I considered the possibility that the film could be about the two brothers, but that eventually would prove not to be the best creative path to take.  Regardless, at the time, I had not yet read the manuscript or its screenplay adaptation, so this was an opportunity for us to simply get to know each other.

One amusing anecdote about that evening is that I wondered who had written the manuscript and the screenplay.  Ricardo told me that he had worked with a journalist on the manuscript of his memoirs.  However, when it came to the screenplay, he had had no connections to anyone in Hollywood, so he bought himself the book, Screenwriting for Dummies, and read through it.  Somewhere in this bible of screenwriting brilliance, there is mention of a ghostwriting service available to those who want to contract a screenwriter as a writer-for-hire and own the copyright of the work that is created.

Ricardo found himself a ghost screenwriter via this service, who adapted the finished manuscript into a screenplay.  The writer was paid an hourly rate or a rate per page–something like that–and a few weeks later, Ricardo was in possession of a finished script.

I like sharing this story not just because it shows Ricardo’s innocence about how screenplays are developed and written and how the film industry works–why would he know, he is a fantastic internist–but because it reflects how he thinks.  Ricardo is very methodical about breaking down tasks into all of their necessary steps and absolutely driven to complete each one of them, in order to achieve his goals.  This trait of his is precisely why his life story is so remarkably inspiring and engaging.  The fact is that he would not be a doctor today, if he were not completely determined to see all of his dreams to fruition.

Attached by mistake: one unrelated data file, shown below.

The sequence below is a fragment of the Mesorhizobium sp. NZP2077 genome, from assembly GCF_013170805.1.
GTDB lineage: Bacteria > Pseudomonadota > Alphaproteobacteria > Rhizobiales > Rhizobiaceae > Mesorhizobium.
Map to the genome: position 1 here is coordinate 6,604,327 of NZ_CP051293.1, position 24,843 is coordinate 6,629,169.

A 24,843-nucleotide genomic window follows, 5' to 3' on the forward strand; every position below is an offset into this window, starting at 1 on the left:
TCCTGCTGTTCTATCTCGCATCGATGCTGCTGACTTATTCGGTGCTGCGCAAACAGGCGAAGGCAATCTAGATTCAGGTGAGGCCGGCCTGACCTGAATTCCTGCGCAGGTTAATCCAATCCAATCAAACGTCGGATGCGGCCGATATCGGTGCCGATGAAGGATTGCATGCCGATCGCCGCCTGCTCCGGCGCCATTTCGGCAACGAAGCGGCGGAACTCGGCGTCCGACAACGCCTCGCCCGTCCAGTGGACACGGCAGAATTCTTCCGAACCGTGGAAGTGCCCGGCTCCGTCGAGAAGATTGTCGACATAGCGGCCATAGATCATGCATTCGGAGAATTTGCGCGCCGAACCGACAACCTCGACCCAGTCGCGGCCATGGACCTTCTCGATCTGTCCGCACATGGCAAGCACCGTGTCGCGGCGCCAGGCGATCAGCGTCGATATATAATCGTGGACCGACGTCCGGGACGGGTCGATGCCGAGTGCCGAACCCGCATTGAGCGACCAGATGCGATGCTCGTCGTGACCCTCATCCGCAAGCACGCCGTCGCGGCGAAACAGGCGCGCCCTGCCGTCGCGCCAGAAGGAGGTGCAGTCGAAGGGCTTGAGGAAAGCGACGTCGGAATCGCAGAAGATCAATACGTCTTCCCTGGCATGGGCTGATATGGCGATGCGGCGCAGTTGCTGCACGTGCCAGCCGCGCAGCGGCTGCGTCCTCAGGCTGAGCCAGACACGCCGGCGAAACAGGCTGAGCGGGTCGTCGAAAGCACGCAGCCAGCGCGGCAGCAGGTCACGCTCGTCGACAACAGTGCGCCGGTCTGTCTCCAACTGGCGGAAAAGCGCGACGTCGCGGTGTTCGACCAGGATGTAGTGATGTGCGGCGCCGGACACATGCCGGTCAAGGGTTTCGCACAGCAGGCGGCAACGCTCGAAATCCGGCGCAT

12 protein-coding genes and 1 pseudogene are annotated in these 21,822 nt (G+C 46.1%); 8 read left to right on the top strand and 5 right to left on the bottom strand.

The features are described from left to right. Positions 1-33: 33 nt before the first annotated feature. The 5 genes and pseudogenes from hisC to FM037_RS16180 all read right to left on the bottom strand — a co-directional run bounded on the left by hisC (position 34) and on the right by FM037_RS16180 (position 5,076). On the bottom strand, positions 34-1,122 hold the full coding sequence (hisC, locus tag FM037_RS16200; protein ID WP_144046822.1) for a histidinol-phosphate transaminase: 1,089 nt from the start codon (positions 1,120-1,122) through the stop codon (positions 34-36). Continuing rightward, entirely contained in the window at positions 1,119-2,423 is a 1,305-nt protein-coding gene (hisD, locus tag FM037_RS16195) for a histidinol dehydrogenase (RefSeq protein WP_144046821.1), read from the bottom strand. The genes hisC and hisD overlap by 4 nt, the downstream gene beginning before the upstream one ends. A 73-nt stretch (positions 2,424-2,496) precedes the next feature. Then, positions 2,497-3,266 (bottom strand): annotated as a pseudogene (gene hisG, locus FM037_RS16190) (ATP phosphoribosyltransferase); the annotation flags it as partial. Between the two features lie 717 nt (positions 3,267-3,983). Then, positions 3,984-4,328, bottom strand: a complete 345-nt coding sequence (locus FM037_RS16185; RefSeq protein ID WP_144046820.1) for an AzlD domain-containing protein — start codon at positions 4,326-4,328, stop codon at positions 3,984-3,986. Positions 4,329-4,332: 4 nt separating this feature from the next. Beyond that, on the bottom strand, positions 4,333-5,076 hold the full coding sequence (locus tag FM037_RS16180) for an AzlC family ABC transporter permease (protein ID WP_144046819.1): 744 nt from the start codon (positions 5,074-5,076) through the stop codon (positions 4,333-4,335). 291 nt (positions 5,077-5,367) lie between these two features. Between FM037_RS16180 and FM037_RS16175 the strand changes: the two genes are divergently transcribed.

Next up, the screenplay and the manuscript, oh my….

 

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How we started and how the story goes

May 31st, 2008 · Backstory

Back in March of 2006, I met with Ricardo E. (“Lalo”) Saca and his wife, Nidia Saca, to discuss the possibility of producing a feature film based on his life story. Lalo has the most remarkable rags-to-riches. American Dream life story. 

Born and raised in Usulután, El Salvador, Lalo dreamt of becoming a doctor ever since he was a young boy. And his parents, who were not highly educated themselves, eventually embraced this ambition nonetheless. Tragically, when the family was wiped out financially, Lalo’s hopes of achieving his dreams were dashed in the process.

By the time he was 19, Lalo set off to create his own destiny, sneaking across the U.S./Mexico border illegally and unable to speak a word of English. For the next 11 years, Lalo toiled at various jobs, many of which he held down simultaneously. He sent “remesas” home every month (about $200), to help keep his family solvent and his younger brother, Tony, in school. While he worked, he also studied feverishly, first learning ESL (English as a Second Language), then attending community college, transferring to a 4-year university, and then medical school.

It’s particularly inspiring that he achieved this kind of academic success in such a brief period of time because in the U.S., in order to attend medical school, one must first earn a college degree in a related field (and that entails 4 years of study). Then come another 4 years of medical school. That’s 8 years of study, not including additional specialization and training. Thus, the fact that Lalo was able to graduate from medical school only 11 years after arriving in the U.S., means that he was just 3 years behind those who were born and raised in the U.S.

All those years of working several jobs at time also paid off for his brother, Tony, who went onto have a stellar career in sports broadcasting, eventually launching a successful media company that started with the purchase of one small radio station. Today, that brother is President Tony Saca, the head of state of his beloved El Salvador.

When President Tony was running for office, he spoke often about his debt of gratitude toward his older brother, Lalo, for having sacrificed himself so much to help support the family. The press both in El Salvador and in the U.S. picked up the lead on this human-interest story and the rest is history….

Next up, how the first meeting went and how the actual film project was born….